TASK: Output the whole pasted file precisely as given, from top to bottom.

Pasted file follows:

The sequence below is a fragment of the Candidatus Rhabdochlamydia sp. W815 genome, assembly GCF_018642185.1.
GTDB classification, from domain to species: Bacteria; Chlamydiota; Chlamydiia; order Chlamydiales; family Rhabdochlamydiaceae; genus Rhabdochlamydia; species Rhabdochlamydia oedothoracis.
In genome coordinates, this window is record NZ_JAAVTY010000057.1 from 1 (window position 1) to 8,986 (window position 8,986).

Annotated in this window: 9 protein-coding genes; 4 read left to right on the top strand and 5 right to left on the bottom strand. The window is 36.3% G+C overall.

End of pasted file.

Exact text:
The sequence below is a fragment of the Candidatus Rhabdochlamydia sp. W815 genome, assembly GCF_018642185.1.
GTDB classification, from domain to species: Bacteria; Chlamydiota; Chlamydiia; order Chlamydiales; family Rhabdochlamydiaceae; genus Rhabdochlamydia; species Rhabdochlamydia oedothoracis.
In genome coordinates, this window is record NZ_JAAVTY010000057.1 from 1 (window position 1) to 8,986 (window position 8,986).

Annotated in this window: 9 protein-coding genes; 4 read left to right on the top strand and 5 right to left on the bottom strand. The window is 36.3% G+C overall.